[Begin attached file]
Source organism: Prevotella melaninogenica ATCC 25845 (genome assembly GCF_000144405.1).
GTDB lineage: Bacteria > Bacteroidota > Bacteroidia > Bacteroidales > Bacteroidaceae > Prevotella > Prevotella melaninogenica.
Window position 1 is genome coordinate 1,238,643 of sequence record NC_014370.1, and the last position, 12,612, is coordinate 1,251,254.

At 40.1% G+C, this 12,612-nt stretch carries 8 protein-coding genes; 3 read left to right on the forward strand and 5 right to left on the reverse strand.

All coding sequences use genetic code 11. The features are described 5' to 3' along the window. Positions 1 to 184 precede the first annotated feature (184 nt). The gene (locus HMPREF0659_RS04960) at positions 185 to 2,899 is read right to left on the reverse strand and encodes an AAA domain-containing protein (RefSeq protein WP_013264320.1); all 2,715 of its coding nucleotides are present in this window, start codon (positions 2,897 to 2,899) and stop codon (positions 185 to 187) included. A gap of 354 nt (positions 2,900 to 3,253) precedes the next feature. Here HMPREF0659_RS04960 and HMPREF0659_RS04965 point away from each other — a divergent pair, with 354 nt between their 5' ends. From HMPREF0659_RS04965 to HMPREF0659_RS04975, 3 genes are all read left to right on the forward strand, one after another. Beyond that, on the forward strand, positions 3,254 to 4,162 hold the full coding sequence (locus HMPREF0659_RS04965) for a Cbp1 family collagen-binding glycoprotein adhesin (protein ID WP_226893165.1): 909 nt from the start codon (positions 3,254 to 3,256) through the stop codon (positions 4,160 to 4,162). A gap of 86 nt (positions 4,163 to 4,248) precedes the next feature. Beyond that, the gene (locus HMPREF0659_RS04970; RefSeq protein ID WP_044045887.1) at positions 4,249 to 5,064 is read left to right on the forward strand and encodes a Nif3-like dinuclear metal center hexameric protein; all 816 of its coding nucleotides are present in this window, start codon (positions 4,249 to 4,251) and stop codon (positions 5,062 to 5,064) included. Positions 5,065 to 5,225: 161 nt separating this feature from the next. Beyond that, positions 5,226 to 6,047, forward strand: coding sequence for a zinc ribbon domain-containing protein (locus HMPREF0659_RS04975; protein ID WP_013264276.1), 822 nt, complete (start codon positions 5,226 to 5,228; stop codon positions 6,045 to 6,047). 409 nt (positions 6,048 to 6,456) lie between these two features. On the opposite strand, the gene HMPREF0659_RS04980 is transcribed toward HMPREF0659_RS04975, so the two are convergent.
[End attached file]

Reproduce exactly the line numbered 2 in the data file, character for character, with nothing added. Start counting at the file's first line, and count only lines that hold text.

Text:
GTDB lineage: Bacteria > Bacteroidota > Bacteroidia > Bacteroidales > Bacteroidaceae > Prevotella > Prevotella melaninogenica.